Stella McCartney

LONDON — Stella McCartney has had an action-packed year, selling a minority stake in her company to LVMH Moët Hennessy Louis Vuitton, teaming with Bernard Arnault on eco-related issues and keeping the design cogs spinning in her own London studio.

There is more in store: McCartney has created an 11-piece capsule for Mytheresa, which will be available globally on the site from Oct. 15 as part of her role as the latest Mytheresa Woman.

The eco-minded collection includes suiting separates, puff-sleeve dresses, alter nappa trousers, a jumpsuit and a lineup of jacquard knits with leopard, zebra and horse patterns.

Several of the pieces are made from sustainable viscose — McCartney’s fashion house is among the few that use the fabric — while the collection draws on the designer’s regular use of men’s tailoring for women. McCartney, who also designs a men’s collection, trained early in her career with the Savile Row tailor Edward Sexton.

As part of the campaign, Mytheresa will post video content and interviews with McCartney talking about her background, design process and ethical fashion.

Models Anine van Velzen and Chen Lin.  Clare Shilland/Courtesy Photo

Mytheresa’s global creative director Julian Paul directed the campaign, while editorial images were shot by Clare Shilland and feature the models Anine van Velzen and Chen Lin.

Mytheresa will also be hosting an event with McCartney in Shanghai on Monday, Oct. 14, as part of the campaign. Mytheresa said that while the talk is not directly linked to Shanghai Fashion Week, it was important to host an event in the region as the Chinese market “is growing so fast, and has big potential.”

The focus of the talk will be around sustainability, with McCartney in conversation with journalist and editor Shaway Yeh of China’s Modern Media. The talk will be introduced by Mytheresa chief executive officer Michael Kliger and will be for the students of Tongji University in Shanghai.

Asked about her approach to the capsule, McCartney said she wants it to take the customer from day to night “without having to think. That’s why we included lots of separates. This is where they can really make the outfit into their own, mixing and matching different styles for different occasions.”

She touted the men’s tailoring elements and the use of sustainable viscose, a material the company began using three years ago.

The designer said that 100 percent of the viscose her company uses comes from “sustainably managed and certified forests in Sweden and is fully traceable, helping to protect ancient forests that are in danger of being destroyed from logging.”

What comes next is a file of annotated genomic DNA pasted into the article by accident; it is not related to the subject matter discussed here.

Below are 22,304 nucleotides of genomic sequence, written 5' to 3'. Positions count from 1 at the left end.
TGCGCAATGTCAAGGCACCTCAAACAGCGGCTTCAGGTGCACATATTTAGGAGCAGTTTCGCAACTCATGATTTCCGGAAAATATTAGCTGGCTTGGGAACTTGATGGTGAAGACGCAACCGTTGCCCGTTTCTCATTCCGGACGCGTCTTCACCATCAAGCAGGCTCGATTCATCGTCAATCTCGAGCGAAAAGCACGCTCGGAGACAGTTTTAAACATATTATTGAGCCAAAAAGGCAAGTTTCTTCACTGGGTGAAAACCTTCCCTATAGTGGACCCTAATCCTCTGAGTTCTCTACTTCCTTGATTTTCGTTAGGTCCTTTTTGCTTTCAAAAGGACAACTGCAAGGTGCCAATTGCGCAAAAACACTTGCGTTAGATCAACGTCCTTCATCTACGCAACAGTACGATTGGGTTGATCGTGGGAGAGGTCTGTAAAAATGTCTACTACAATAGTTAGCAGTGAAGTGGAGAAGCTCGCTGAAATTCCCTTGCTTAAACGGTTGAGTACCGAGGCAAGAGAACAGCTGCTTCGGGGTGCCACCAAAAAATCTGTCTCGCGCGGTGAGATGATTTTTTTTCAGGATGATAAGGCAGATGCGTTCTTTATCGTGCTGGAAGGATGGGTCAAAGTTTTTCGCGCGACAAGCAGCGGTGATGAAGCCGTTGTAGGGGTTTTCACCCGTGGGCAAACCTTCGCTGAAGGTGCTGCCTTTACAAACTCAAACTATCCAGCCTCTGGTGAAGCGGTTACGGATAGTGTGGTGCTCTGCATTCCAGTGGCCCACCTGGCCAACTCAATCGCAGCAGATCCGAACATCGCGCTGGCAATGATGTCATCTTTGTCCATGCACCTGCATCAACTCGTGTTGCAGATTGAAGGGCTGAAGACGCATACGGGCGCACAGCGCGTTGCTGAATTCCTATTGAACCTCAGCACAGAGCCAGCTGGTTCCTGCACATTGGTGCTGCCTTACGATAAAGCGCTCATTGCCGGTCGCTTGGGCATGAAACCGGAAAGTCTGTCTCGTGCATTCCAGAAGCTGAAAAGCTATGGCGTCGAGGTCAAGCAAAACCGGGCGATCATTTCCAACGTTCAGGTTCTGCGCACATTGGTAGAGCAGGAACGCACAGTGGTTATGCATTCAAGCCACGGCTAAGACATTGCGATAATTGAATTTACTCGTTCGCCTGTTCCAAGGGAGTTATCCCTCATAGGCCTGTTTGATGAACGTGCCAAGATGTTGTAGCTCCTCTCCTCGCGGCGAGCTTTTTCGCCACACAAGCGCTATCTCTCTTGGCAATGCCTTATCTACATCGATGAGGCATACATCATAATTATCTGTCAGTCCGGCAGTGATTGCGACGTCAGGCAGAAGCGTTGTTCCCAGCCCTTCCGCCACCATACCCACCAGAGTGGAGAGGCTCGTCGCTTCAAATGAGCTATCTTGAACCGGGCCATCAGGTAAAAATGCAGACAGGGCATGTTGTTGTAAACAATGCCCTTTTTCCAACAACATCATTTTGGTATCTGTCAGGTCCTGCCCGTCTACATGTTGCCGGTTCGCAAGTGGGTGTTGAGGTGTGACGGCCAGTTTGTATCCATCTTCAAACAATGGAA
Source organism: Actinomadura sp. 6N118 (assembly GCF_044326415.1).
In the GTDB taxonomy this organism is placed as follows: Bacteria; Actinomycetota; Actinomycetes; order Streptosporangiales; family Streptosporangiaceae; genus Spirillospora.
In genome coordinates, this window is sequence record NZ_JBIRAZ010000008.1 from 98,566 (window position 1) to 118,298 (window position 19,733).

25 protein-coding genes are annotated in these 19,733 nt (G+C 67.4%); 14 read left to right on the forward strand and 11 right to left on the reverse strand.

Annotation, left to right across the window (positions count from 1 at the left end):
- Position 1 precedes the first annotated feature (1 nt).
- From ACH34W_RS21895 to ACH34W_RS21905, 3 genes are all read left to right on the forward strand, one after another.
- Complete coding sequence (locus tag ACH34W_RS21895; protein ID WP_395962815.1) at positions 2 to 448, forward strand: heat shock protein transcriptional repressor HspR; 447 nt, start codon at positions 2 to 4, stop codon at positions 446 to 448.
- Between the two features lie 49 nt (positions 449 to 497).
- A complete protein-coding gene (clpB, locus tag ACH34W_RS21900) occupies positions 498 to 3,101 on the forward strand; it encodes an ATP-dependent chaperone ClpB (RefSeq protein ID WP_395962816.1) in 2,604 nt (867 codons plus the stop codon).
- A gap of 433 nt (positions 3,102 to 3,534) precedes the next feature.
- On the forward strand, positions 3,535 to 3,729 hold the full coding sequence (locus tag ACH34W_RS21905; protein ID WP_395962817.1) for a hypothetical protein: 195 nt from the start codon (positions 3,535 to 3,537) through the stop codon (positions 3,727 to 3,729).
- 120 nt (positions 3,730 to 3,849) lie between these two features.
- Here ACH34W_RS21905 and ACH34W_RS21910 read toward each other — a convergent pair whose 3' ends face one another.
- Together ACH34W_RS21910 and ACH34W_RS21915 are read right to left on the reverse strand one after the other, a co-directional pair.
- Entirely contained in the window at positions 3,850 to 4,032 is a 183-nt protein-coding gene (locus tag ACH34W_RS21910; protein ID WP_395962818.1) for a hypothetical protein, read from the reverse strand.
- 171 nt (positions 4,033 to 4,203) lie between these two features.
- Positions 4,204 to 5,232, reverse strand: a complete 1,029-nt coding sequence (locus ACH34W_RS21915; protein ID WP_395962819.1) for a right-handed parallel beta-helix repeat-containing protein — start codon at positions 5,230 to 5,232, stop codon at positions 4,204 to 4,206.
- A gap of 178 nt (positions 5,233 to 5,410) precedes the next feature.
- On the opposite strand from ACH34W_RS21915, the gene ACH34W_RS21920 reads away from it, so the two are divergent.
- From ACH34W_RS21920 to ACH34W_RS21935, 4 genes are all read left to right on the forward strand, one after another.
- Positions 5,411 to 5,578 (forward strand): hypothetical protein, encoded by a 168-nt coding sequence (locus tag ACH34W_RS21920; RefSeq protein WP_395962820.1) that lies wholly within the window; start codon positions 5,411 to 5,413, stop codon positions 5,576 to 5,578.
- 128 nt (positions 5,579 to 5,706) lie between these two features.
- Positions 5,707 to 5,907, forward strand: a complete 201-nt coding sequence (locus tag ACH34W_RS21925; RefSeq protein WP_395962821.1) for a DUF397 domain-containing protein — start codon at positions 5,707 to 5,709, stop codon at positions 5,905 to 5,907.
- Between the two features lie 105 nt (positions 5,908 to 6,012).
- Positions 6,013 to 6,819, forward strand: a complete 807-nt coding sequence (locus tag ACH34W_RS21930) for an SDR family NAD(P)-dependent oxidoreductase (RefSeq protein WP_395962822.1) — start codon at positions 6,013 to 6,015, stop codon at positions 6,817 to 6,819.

The knits have all been made from wool yarns, which McCartney said are fully certified, traceable and “hand-selected from high-quality animal welfare farms.”

McCartney said she had longevity in mind with this capsule, as with her other collections.

Models Anine van Velzen and Chen Lin.  Clare Shilland/Courtesy Photo

“I want our customer to feel like they can wear the collection over and over in different ways. I have always made clothes with the intention of them being able to last, picking fabrics that we know won’t tire quickly and designs that aren’t always super trend-led, meaning you will only want to wear them for one season then dispose of them,” the designer said.

She added that her team has spent the past year “teaching our customers about the importance of circularity and what you can do to prolong the life of your clothes. I actively encourage my customers to re-wear, to pass down to their children, swap with their friends, give to charity shops, mend if broken or to deposit in a local clothing bank.”

McCartney argued that people currently acquire 80 billion apparel items annually, and as of now only 1 percent of them are recycled back into textiles.

“Isn’t that crazy?” said McCartney, who has already begun working with Arnault and LVMH management on sustainability. Over the summer she sold a minority stake in her company to the French luxury giant, and was named special adviser to Arnault, charged with educating the LVMH team on green issues in fashion and luxury goods.

McCartney, who has worked with Mytheresa for a number of years, is the latest person to take part in the Mytheresa Woman series, which launched in 2013 and which focuses on women of style and influence, according to the company.

Past participants have included Alexa Chung, Clémence Poésy, Diane Kruger, Victoria Beckham, Brooke Shields, Liv Tyler, Elisa Sednaoui Dellal and Tory Burch.

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